Thanks for the input. I looked at them a few years ago at Interbike before the Thule purchase, and they seemed pretty well built and durable. I installed the racks I got on three different bikes in my garage to familiarize myself with the process. The installation was smooth, but I can see the potential for some of the problems as noted in anthony's post. Proper installation and carrying the proper tools will hopefully make a good bit of difference. I'll definitely make a shakedown run prior to heading out on an extended trip. Looking forward to trying them.
    so how are they working for you? The 1 i bought is working well so far though i haven't used it all that much
    “An adventure is misery and discomfort, relived in the safety of reminiscence.” Marco Polo

  18. #18
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    Quote Originally Posted by t0pcat View Post
    so how are they working for you? The 1 i bought is working well so far though i haven't used it all that much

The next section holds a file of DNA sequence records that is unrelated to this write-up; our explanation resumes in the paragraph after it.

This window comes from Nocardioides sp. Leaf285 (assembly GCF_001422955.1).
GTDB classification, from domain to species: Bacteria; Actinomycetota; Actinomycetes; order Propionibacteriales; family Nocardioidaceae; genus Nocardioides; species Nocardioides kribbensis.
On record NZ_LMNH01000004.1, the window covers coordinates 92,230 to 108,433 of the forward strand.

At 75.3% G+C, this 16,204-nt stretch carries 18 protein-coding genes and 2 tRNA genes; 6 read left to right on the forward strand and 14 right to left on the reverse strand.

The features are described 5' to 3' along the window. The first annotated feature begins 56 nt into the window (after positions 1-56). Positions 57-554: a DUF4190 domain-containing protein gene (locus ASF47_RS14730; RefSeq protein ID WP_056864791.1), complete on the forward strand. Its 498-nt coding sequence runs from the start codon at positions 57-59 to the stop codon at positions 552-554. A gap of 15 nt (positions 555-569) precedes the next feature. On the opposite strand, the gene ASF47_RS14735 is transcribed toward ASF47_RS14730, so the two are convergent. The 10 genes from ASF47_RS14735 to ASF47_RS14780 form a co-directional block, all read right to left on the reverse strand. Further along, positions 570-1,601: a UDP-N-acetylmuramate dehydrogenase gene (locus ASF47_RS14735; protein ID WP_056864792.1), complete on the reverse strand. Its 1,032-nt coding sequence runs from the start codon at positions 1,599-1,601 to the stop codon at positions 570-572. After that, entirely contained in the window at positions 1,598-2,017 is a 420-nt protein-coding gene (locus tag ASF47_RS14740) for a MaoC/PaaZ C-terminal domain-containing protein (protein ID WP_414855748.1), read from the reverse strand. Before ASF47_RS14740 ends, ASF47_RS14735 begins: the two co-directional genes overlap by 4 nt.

Just got back from carrying a backpack around Europe for three weeks. Have hardly touched my bikes in the past month or so and have not had them loaded at all. Will post back here when I have something to report (hopefully near the end of summer.)

  19. #19
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    Hope it's okay to jump in with my two cents worth.
    I have two of the Freeload racks and have used them in off road conditions. One ride was about 1200 kms of road and dirt with fully packed dry bags front and back and they never needed adjusting, I found wrapping the areas on the frame and fork with duct tape where the racks were attached to helped in keeping things tight.
    I did do quite a bit of testing first on the local trails to make sure I wouldn't lose a load though.

  20. #20
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    Quote Originally Posted by moanz View Post
    Hope it's okay to jump in with my two cents worth.
    I have two of the Freeload racks and have used them in off road conditions. One ride was about 1200 kms of road and dirt with fully packed dry bags front and back and they never needed adjusting, I found wrapping the areas on the frame and fork with duct tape where the racks were attached to helped in keeping things tight.
    I did do quite a bit of testing first on the local trails to make sure I wouldn't lose a load though.
    Thanks for the feedback. Good to know they worked well for you.